Roche close Irish plant with 240 job losses

Irish facility one of four being shut by cancer drug specialist worldwide, citing overcapacity for modern biologics manufacture

 

Swiss pharma giant Roche is closing its only Irish manufacturing plant with the loss of 240 jobs.

The closure of the company’s Clarecastle facility in Co Clare means oncology drug specialist Roche will retain only a sales operation in the Irish market, employing around 90 people.

The move is part of a broader restructuring programme that will see the group shed 1,200 jobs as it shutters four manufacturing sites. The others are in Spain, Italy and the United States.

The company said in a statement that it would look to sell the sites in an effort to limit job losses.

Irish executives informed staff on Thursday of the plan to end operations on a site which has been manufacturing pharmaceuticals since 1974. The company said it expected to wind down operations gradually between now and the end of 2018, or the start of 2019, unless the plant is sold in the meantime.

Gerry Cahill, managing director of Roche Ireland said the decision was in no way a reflection on the people or the site.

“Today is a very difficult day for everyone on site,” he said. “We will do our utmost to support our colleagues during this transition.”

The company will now enter formal consultation with employees at Clarecastle and their union representatives.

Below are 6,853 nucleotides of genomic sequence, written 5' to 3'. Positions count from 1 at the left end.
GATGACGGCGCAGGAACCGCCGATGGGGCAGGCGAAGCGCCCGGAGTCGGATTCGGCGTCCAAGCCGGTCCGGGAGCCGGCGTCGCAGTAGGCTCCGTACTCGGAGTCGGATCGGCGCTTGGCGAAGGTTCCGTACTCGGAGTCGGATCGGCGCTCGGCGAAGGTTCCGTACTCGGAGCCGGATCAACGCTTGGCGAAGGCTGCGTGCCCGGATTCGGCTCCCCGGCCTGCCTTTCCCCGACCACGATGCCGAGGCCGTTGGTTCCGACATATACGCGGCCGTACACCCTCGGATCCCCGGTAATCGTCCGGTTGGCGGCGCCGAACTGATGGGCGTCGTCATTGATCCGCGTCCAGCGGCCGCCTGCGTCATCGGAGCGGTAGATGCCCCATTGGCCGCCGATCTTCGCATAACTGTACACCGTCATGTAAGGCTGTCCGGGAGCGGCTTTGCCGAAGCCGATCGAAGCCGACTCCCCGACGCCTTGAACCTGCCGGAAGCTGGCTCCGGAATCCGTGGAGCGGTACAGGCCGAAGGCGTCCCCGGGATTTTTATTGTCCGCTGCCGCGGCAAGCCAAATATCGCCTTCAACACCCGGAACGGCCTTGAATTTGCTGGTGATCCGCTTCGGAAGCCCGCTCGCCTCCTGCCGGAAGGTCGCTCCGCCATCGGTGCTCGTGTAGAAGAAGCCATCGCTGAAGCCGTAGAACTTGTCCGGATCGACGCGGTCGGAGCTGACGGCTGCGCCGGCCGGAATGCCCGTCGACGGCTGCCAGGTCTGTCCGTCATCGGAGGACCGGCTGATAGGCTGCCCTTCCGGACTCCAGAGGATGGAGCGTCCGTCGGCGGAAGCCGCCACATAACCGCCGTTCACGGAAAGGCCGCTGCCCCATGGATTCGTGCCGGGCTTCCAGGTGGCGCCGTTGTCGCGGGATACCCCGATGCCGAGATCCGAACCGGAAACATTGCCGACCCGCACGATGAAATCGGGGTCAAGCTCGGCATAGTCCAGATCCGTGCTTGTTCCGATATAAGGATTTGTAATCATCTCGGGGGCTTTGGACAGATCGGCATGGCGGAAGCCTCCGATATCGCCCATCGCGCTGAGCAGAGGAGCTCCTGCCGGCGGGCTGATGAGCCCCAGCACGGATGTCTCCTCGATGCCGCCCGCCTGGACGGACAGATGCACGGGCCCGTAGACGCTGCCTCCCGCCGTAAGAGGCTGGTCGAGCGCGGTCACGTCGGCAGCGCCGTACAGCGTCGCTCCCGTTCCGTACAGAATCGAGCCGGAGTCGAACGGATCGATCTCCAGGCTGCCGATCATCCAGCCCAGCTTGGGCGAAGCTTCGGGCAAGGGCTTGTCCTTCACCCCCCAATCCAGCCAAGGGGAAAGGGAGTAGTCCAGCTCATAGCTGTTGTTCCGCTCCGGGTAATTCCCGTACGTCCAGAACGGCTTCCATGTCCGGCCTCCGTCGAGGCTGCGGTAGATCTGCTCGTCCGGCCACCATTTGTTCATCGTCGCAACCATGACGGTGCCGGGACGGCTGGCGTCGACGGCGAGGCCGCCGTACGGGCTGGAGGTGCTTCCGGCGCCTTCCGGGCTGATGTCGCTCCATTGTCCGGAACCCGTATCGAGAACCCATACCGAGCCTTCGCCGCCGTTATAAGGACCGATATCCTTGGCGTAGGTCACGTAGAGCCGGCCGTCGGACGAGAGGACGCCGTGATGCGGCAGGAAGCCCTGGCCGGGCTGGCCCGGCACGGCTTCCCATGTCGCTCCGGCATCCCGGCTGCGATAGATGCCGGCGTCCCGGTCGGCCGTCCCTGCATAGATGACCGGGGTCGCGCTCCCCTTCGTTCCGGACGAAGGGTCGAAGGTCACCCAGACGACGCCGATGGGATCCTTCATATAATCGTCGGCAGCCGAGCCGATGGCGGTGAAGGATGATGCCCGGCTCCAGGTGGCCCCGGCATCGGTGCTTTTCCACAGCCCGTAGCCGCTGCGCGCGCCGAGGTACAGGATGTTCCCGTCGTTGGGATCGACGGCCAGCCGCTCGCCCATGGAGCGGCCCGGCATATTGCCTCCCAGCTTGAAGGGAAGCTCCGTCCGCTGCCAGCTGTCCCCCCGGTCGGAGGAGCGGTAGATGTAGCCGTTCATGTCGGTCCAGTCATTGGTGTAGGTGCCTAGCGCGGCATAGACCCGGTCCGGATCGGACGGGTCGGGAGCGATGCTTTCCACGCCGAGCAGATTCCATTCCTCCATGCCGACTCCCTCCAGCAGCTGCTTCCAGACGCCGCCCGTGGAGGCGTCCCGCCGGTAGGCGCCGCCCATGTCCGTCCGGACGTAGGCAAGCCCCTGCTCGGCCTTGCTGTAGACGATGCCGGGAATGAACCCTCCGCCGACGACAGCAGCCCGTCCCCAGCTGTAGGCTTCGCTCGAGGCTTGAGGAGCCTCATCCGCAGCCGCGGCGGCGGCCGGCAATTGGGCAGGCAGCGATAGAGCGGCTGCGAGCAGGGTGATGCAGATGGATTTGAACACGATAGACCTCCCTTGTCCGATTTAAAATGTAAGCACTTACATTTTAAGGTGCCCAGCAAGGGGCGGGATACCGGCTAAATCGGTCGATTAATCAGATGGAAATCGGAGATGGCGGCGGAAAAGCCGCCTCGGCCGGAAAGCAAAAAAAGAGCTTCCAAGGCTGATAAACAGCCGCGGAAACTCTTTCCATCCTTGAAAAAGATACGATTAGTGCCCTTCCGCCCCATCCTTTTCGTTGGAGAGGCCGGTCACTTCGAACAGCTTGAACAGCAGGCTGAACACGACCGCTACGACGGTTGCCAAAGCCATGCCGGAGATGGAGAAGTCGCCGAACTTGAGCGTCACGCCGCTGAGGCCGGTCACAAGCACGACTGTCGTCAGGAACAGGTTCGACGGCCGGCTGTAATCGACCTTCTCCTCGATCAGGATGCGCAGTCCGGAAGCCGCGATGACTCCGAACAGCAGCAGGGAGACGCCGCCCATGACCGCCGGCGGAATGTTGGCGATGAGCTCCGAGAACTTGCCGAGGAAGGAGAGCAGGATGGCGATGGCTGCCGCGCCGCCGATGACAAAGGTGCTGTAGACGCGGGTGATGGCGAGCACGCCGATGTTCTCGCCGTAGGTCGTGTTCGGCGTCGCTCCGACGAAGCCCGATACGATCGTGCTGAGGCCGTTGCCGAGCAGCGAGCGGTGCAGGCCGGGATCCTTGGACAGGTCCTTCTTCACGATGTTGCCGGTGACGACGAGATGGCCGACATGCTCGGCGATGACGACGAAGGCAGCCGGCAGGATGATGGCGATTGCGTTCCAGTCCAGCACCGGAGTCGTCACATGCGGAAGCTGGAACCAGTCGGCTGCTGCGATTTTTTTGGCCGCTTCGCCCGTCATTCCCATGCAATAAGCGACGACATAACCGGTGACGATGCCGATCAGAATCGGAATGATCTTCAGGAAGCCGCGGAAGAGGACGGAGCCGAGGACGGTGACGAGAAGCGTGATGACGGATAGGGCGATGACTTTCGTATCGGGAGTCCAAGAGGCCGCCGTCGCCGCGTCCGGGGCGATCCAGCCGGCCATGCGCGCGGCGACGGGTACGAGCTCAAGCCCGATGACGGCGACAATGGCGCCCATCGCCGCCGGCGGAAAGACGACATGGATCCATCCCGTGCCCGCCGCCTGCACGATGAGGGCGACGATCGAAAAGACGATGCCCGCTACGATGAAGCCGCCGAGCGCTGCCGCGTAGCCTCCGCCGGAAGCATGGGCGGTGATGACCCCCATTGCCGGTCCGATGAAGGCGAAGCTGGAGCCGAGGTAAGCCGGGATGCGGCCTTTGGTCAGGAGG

The decision to close the Irish plant and the other three units follows a review by the company of its global manufacturing network for small molecules.

The new generation of specialised medicines, based on biologics, are made in smaller volumes than traditional pharmaceuticals and require different manufacturing technologies.

As a result, the company said, as its portfolio of products changed to reflect the move to biologics in the sector, its network of manufacturing plants was underutilised.

Siptu, which represents around 00 workers at the Roche plant, said it was eeeking as immediate meeting with the management of the parent group.

Sector organiser, Alan O’Leary, said the announcement came as a “complete shock to our members”.

“The company is a very important employer in the area and this announcement is of massive concern to all in the local community,” he said.

“Union representatives are seeking an urgent meeting with the company to discuss how these jobs can be saved.”

The Irish business, which makes active ingredient that is sold to other Roche operations, made a profit of €9.45 million last year. That was down from €11.4 million in 2013. Turnover at the business fell sharply to €79.2 million from €103.2 million the previous year.

Roche Holding said the restructuring programme would cost it about 1.6 billion Swiss francs (€1.48 billion) over the next five years. About SFr600 million of the restructuring costs will be in cash, it said.

The company plans to invest SFr300 million francs to build up biologics operations in its Kaiseraugst facility in Switzerland, It said it had invested more than SFr2 billion francs in its biologics manufacturing capacity over the past two years.

“We are responding to the evolution of our small molecule portfolio towards specialised medicines produced in lower volumes,” Daniel O’Day, chief operating officer of the pharmaceuticals division of Roche, said.

Additional reporting, Bloomberg